• Nicole says:

      Yeah, I completely agree with everything single you’ve said!
      The struggle, for me, is usually with classics and also literary fiction. They feel like they’ve been vouched for by a lot of respected bodies and a wide variety of people so you want to give them a good chance.
      I do find more often with classics (and literary fiction to a lesser degree perhaps), regardless of whether I enjoyed the book, I gain more from having read it. For example, I am more of a Brave New World kind of gal than a Handmaid’s Tale kind of gal. I didn’t dislike The Handmaid’s Tale…I was just a lot less impressed by it and it didn’t ‘speak to me’, but I am glad I did keep going with that one because a lot of interesting thought and discussion came from it. I tend to feel that less if trudging through other genres..

  10. Sophie says:

    I totally feel the struggle! I always felt like I had the responsibility of finishing bad books, even though I don’t often learn anything from them and feel no sense of accomplishment afterwards. But this year, one of my new year’s resolutions is to read what I want, which means I’m letting myself leave a book unfinished if I really start to not like it. 🙂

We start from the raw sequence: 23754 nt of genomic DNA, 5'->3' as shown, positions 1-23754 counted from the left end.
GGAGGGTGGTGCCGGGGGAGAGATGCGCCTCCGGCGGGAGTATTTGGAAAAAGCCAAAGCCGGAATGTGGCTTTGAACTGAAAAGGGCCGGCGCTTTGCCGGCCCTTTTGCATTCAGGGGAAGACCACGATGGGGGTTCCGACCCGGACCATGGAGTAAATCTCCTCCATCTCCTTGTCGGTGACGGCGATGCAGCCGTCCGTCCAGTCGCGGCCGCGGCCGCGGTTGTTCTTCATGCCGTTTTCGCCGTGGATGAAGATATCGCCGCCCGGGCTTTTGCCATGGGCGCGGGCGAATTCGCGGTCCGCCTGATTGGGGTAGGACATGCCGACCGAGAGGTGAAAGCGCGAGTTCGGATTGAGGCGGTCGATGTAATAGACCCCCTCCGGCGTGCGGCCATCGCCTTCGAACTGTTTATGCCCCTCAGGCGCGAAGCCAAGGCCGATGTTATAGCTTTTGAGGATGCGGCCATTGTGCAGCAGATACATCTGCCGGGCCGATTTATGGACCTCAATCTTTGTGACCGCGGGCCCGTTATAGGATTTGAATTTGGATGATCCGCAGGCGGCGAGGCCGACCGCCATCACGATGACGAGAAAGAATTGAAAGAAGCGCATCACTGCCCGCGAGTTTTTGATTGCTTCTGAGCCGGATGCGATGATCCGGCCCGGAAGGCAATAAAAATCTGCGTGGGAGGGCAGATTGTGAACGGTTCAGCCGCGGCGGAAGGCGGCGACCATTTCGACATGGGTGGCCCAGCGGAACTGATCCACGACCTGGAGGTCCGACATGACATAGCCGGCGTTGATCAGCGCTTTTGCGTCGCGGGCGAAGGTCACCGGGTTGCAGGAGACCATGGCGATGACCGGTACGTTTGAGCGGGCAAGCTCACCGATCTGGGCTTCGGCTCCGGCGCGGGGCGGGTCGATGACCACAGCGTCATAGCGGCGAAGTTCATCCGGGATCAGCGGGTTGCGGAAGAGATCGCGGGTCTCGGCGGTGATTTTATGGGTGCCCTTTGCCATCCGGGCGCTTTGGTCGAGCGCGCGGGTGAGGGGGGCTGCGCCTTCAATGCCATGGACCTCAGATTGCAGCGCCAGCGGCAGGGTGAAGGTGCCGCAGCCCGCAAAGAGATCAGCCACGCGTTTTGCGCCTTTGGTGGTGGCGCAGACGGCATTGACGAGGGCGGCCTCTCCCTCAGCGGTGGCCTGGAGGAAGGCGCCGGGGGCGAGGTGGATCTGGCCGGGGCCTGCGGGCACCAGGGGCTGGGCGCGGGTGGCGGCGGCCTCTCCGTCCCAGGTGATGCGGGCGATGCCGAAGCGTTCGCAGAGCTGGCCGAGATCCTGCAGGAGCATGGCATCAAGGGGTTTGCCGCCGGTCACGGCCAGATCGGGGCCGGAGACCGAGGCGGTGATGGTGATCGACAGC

• Nicole says:

      Yeah, good on you! I have always tended to be the type to start and ditch books with extreme ease at the drop of a hat…even great books. So maybe I am biased in encouraging ditching… I have been trying to do that less now mostly by being more strict with what I pick up in the first place than anything else to increase the chances I won’t ditch, but sometimes it happens, yknow? 😉

  11. Tammy says:

    I sometimes struggle all the way through if it’s a review book, because I want to be able to write a good review about why I didn’t like a book. I have had a few experiences where I almost quit reading but didn’t, then ended up loving the book when I did finish. I wold be sad if I’d never had those reading experiences.

    • Nicole says:

      Aaah yes. I think if I were reading something specifically to review it, I would feel obliged to finish it unless it were really utter bilge (like the kind of bilge that is the level before the bilge that’s so bad it’s entertainingly awful. Just regular awful stuff…nope!).
      Yeah, those (rare) books that turn it around at the very end are great on the one hand but also annoy me because they make me constantly think with every book I start to lose interest in “But maybe I’m leaving it too soon and this will all be pulled together at the very end, but it can only really be fully appreciated after slogging through all this craaap in between..” haha